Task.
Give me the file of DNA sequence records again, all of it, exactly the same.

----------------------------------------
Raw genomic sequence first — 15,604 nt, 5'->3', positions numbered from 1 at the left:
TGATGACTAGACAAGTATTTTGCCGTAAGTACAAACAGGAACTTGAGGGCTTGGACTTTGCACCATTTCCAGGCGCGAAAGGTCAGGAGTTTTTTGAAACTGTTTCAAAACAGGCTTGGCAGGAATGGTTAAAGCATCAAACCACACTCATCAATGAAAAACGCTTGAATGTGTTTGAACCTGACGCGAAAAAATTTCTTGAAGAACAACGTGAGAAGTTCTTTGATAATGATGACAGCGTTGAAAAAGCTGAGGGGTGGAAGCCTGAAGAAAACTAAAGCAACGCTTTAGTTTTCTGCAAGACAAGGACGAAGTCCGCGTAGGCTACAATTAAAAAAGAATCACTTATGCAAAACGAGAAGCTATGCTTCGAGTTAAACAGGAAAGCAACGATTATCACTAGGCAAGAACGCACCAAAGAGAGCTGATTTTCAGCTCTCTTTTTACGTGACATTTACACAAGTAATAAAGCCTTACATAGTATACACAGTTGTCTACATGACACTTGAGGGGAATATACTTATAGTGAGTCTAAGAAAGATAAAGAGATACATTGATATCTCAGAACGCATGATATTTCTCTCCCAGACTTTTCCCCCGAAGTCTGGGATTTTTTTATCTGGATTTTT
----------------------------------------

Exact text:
Raw genomic sequence first — 15,604 nt, 5'->3', positions numbered from 1 at the left:
TGATGACTAGACAAGTATTTTGCCGTAAGTACAAACAGGAACTTGAGGGCTTGGACTTTGCACCATTTCCAGGCGCGAAAGGTCAGGAGTTTTTTGAAACTGTTTCAAAACAGGCTTGGCAGGAATGGTTAAAGCATCAAACCACACTCATCAATGAAAAACGCTTGAATGTGTTTGAACCTGACGCGAAAAAATTTCTTGAAGAACAACGTGAGAAGTTCTTTGATAATGATGACAGCGTTGAAAAAGCTGAGGGGTGGAAGCCTGAAGAAAACTAAAGCAACGCTTTAGTTTTCTGCAAGACAAGGACGAAGTCCGCGTAGGCTACAATTAAAAAAGAATCACTTATGCAAAACGAGAAGCTATGCTTCGAGTTAAACAGGAAAGCAACGATTATCACTAGGCAAGAACGCACCAAAGAGAGCTGATTTTCAGCTCTCTTTTTACGTGACATTTACACAAGTAATAAAGCCTTACATAGTATACACAGTTGTCTACATGACACTTGAGGGGAATATACTTATAGTGAGTCTAAGAAAGATAAAGAGATACATTGATATCTCAGAACGCATGATATTTCTCTCCCAGACTTTTCCCCCGAAGTCTGGGATTTTTTTATCTGGATTTTT